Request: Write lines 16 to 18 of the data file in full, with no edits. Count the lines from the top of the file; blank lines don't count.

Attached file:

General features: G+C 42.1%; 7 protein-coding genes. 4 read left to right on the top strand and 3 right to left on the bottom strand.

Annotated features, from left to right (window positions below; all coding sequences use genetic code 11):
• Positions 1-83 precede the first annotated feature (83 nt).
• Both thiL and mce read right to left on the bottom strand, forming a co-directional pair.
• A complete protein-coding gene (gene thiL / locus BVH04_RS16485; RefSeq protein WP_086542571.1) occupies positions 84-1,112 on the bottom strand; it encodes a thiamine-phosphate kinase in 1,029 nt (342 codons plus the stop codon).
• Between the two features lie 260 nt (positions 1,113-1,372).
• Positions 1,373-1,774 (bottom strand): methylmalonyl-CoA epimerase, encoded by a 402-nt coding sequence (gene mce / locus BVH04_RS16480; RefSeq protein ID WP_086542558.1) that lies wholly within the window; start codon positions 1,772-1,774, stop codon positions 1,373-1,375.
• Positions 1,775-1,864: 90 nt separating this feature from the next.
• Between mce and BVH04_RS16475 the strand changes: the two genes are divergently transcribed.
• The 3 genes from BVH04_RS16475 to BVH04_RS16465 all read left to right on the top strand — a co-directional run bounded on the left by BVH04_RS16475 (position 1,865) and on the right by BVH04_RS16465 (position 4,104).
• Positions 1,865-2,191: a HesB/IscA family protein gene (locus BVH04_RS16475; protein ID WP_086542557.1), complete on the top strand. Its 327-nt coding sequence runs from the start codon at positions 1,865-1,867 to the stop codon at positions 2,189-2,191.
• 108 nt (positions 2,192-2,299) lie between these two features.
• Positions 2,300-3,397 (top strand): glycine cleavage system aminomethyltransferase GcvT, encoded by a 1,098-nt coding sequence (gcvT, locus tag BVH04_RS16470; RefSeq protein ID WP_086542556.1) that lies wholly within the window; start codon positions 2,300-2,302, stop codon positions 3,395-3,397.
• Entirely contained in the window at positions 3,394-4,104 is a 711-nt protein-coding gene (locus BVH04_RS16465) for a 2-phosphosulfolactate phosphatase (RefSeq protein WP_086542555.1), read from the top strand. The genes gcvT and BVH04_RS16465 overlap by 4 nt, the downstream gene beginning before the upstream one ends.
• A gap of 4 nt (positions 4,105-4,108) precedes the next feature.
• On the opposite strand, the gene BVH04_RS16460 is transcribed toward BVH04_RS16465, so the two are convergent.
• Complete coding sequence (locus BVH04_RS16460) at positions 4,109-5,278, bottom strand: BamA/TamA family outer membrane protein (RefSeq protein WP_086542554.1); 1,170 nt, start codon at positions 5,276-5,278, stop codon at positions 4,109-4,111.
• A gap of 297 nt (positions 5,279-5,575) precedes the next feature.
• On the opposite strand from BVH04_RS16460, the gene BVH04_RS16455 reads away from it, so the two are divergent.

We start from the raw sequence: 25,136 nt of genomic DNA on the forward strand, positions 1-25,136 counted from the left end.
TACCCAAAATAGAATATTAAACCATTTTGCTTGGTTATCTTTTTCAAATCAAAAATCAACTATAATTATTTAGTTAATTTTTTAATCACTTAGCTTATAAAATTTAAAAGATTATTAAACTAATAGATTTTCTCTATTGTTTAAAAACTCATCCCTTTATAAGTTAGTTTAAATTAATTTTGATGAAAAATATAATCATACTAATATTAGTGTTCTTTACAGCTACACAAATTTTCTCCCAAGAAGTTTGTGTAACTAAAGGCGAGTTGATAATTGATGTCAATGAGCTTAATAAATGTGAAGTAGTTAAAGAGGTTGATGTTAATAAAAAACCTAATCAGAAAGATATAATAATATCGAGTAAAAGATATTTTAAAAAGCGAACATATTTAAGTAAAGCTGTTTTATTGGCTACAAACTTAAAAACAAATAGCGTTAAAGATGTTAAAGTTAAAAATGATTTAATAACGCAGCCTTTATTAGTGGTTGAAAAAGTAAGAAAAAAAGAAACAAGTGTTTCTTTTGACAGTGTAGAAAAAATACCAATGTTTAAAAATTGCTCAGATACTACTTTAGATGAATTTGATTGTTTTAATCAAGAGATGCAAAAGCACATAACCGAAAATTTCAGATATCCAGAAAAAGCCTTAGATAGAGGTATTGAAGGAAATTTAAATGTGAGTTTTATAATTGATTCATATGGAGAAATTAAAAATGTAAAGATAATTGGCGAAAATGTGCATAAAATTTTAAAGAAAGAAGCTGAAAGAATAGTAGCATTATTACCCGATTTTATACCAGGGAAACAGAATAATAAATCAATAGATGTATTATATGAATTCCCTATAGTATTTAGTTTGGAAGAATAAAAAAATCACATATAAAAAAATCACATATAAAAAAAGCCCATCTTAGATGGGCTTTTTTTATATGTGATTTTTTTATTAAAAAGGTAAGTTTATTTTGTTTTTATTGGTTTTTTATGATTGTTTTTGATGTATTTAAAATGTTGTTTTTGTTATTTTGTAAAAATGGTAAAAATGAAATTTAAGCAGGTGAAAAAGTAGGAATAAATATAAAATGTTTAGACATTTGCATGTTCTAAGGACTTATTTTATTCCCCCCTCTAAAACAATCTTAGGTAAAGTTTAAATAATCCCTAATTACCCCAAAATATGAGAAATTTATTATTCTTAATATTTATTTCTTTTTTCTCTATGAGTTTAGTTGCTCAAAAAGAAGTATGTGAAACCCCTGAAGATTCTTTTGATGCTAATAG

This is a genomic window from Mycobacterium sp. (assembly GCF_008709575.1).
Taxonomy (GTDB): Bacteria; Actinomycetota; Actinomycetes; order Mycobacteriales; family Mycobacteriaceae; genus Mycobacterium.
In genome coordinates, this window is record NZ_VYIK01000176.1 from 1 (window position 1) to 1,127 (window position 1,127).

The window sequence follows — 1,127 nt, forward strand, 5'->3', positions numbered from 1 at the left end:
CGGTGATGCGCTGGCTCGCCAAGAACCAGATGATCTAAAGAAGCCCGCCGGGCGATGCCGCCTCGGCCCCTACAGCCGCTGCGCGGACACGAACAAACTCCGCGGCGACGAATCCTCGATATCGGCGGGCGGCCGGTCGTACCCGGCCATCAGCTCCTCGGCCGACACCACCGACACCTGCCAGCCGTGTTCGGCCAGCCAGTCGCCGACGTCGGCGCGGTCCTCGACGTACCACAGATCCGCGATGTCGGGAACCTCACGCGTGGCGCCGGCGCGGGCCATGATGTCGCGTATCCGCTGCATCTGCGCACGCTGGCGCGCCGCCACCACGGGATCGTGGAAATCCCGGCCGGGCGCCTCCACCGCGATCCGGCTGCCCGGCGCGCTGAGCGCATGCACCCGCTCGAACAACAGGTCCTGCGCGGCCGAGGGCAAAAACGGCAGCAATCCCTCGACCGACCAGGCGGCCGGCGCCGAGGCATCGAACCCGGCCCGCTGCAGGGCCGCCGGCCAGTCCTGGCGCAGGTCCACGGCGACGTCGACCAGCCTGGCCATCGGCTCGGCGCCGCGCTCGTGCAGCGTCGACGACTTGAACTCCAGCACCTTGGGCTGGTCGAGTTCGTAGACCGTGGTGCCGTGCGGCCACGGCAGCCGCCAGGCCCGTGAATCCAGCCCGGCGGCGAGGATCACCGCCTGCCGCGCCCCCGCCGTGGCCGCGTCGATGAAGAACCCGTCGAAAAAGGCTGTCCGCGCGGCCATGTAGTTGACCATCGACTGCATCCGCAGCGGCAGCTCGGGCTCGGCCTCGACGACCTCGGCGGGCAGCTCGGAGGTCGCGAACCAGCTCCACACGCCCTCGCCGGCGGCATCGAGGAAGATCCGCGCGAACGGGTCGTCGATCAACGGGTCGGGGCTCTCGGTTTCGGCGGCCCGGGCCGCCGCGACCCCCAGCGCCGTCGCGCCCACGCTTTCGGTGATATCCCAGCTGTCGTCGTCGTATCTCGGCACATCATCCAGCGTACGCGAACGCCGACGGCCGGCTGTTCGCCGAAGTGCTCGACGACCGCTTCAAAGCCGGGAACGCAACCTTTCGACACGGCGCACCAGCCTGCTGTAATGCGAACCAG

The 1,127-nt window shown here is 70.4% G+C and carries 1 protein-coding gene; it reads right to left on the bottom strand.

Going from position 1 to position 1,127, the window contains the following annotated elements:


• On the opposite strand, the gene BVH04_RS16460 is transcribed toward BVH04_RS16465, so the two are convergent.
• Complete coding sequence (locus BVH04_RS16460) at positions 4,109-5,278, bottom strand: BamA/TamA family outer membrane protein (RefSeq protein WP_086542554.1); 1,170 nt, start codon at positions 5,276-5,278, stop codon at positions 4,109-4,111.
• A gap of 297 nt (positions 5,279-5,575) precedes the next feature.